Historic California Posts, Camps,
Stations and Airfields
Finder Station, Farallon Islands
The Farallon Islands are a series of islands located approximately
30. miles west of San Francisco, California, trending in a northwest-southeast
direction, with the largest island being the Southeast Farallon
Island. The Farallon Islands are located within the Gulf of the
Farallones National Marine Sanctuary (GFNMS).
Site History: In approximately 1852, the Lighthouse Board's
construction program was instituted, and the Southeast Farallon
Island was chosen as a lighthouse location. Several setbacks
and engineering problems delayed the first operation of the lighthouse
until 1856. Coast Guard personnel and/or lighthouse keepers were
stationed on the island from 1853 to 1968 to
maintain and operate the lighthouse. In 1968 the lighthouse was
converted to be fully automated.
In approximately 1905, the U.S. Navy installed and commissioned
a Radio Direction Finder (DF) Station on the Southeast Farallon
Island. Nine Navy personnel were stationed on the island to
support the mission of the Radio DF Station until after World
War I. After the war, personnel to support Radio DF station were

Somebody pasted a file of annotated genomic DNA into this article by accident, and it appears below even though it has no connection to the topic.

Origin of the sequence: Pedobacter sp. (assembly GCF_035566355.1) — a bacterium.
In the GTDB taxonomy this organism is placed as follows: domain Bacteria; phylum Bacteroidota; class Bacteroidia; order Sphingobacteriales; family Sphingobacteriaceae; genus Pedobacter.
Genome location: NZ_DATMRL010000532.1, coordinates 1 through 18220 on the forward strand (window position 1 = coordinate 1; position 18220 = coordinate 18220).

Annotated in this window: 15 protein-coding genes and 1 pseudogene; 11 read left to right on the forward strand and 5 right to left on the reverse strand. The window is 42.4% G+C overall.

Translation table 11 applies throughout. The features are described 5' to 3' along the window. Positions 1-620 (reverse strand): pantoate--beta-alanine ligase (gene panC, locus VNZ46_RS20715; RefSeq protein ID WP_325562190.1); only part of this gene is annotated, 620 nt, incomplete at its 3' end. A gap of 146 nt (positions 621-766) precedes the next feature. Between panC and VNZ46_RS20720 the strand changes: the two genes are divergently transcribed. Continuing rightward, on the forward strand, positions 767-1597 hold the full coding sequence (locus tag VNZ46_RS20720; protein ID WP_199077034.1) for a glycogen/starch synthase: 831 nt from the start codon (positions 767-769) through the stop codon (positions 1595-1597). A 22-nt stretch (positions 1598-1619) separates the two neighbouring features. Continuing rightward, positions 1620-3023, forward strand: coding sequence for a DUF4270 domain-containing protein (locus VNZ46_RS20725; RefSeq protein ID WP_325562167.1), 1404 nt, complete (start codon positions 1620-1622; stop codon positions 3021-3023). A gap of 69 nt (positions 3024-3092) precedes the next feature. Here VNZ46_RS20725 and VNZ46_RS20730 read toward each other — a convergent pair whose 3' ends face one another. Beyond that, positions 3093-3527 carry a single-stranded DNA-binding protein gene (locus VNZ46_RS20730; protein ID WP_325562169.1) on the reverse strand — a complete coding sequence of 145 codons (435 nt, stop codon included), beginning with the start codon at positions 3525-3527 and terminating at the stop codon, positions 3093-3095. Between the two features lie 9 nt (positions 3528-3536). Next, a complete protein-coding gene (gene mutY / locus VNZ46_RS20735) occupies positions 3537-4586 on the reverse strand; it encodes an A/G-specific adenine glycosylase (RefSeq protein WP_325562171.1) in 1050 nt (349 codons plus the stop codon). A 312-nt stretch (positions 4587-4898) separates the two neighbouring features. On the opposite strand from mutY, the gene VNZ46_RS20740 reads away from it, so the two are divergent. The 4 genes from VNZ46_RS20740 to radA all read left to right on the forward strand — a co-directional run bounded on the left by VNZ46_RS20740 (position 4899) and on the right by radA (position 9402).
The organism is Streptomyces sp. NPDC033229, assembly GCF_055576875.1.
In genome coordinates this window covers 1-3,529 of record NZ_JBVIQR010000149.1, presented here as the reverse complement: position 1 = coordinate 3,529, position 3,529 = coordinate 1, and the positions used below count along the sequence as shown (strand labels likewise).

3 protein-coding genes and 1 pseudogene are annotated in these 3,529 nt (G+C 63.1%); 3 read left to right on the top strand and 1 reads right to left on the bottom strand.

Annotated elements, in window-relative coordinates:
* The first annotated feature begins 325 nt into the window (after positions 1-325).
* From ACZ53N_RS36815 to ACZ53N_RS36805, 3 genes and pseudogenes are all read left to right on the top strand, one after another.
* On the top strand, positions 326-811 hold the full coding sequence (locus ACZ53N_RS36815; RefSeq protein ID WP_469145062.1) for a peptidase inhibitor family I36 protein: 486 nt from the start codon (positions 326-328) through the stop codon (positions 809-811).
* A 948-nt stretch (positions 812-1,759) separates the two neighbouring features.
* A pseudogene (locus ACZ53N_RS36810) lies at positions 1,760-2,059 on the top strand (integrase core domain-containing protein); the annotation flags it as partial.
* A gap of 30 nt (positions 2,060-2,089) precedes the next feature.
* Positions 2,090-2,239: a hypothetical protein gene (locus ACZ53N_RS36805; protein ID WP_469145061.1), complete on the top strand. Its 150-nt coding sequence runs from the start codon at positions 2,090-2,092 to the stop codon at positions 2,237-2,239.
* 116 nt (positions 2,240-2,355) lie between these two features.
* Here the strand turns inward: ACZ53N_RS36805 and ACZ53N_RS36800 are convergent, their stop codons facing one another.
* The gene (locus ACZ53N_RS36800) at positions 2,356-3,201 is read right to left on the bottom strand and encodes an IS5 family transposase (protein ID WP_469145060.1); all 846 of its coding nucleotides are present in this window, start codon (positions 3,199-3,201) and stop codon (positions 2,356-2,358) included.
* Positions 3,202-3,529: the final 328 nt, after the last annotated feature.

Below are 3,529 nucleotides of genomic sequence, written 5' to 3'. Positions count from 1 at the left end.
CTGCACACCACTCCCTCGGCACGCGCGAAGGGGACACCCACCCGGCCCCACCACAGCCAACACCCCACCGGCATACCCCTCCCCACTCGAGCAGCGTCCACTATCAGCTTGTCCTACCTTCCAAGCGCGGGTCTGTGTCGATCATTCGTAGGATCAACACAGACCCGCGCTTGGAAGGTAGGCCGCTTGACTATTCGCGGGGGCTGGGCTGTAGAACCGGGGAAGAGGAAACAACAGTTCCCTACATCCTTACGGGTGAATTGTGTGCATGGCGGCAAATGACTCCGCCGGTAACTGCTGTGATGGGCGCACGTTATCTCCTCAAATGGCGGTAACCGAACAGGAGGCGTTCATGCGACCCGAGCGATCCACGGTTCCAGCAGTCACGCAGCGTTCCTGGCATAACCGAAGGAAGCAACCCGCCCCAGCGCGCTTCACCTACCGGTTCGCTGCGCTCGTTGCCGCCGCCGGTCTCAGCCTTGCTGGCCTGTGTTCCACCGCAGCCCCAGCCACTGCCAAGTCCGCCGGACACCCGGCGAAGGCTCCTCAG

cut back to four or five people. Several buildings and other
structures were constructed to support the Navy's mission on
the island. They included: officers quarters, dormitories, a
powerhouse, two compass houses, several storagelwork sheds, and
equipment associated with the saltwater distillation facility.
Navy personnel were stationed on the island up until the late
In 1969, the Department of Transportation, which owned and controlled
the islands, transferred the islands to the Department of Interior
(managed by U.S. Fish and Wildlife Service [USFWS]).
From 1969 to the present, the Farallon Islands have been used
as a National Wildlife Refuge and Marine Sanctuary. Biologists
from the USFWS and from the Point Reyes Bird Observatory, who
are contracted by USFWS to man the island 365 daylyear, perform
research and studies on wildlife and restrict access to the delicate
habitat that the island provides.
Source: Sacramento District,
US Army Corps of Engineers
Questions and comments concerning
this site should be directed to the Webmaster